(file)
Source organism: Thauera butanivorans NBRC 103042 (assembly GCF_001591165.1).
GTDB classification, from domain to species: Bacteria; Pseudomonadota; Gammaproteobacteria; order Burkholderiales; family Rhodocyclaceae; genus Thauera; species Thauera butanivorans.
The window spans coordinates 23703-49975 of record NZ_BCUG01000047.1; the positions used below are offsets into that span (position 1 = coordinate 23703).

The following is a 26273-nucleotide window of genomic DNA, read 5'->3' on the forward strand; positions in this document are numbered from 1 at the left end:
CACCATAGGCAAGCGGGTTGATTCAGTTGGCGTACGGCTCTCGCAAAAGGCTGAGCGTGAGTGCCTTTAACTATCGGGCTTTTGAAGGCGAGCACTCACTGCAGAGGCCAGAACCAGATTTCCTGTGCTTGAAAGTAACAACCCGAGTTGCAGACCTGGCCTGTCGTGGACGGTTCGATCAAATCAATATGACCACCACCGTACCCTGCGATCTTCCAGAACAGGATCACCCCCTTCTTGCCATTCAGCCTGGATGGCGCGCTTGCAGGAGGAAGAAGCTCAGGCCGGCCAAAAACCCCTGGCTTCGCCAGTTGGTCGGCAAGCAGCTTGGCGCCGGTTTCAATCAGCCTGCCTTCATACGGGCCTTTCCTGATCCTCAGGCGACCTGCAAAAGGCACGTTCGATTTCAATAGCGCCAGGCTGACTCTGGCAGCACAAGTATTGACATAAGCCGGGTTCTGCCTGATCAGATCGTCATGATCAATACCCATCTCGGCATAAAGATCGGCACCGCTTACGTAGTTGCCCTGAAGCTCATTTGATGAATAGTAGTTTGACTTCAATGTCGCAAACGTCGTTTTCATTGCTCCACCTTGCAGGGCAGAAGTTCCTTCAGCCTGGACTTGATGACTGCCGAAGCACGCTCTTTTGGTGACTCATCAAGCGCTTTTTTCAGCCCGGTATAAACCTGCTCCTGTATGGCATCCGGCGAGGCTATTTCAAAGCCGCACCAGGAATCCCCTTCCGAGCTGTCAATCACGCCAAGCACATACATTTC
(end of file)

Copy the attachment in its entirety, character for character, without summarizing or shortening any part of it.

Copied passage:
Source organism: Thauera butanivorans NBRC 103042 (assembly GCF_001591165.1).
GTDB classification, from domain to species: Bacteria; Pseudomonadota; Gammaproteobacteria; order Burkholderiales; family Rhodocyclaceae; genus Thauera; species Thauera butanivorans.
The window spans coordinates 23703-49975 of record NZ_BCUG01000047.1; the positions used below are offsets into that span (position 1 = coordinate 23703).

The following is a 26273-nucleotide window of genomic DNA, read 5'->3' on the forward strand; positions in this document are numbered from 1 at the left end:
CACCATAGGCAAGCGGGTTGATTCAGTTGGCGTACGGCTCTCGCAAAAGGCTGAGCGTGAGTGCCTTTAACTATCGGGCTTTTGAAGGCGAGCACTCACTGCAGAGGCCAGAACCAGATTTCCTGTGCTTGAAAGTAACAACCCGAGTTGCAGACCTGGCCTGTCGTGGACGGTTCGATCAAATCAATATGACCACCACCGTACCCTGCGATCTTCCAGAACAGGATCACCCCCTTCTTGCCATTCAGCCTGGATGGCGCGCTTGCAGGAGGAAGAAGCTCAGGCCGGCCAAAAACCCCTGGCTTCGCCAGTTGGTCGGCAAGCAGCTTGGCGCCGGTTTCAATCAGCCTGCCTTCATACGGGCCTTTCCTGATCCTCAGGCGACCTGCAAAAGGCACGTTCGATTTCAATAGCGCCAGGCTGACTCTGGCAGCACAAGTATTGACATAAGCCGGGTTCTGCCTGATCAGATCGTCATGATCAATACCCATCTCGGCATAAAGATCGGCACCGCTTACGTAGTTGCCCTGAAGCTCATTTGATGAATAGTAGTTTGACTTCAATGTCGCAAACGTCGTTTTCATTGCTCCACCTTGCAGGGCAGAAGTTCCTTCAGCCTGGACTTGATGACTGCCGAAGCACGCTCTTTTGGTGACTCATCAAGCGCTTTTTTCAGCCCGGTATAAACCTGCTCCTGTATGGCATCCGGCGAGGCTATTTCAAAGCCGCACCAGGAATCCCCTTCCGAGCTGTCAATCACGCCAAGCACATACATTTC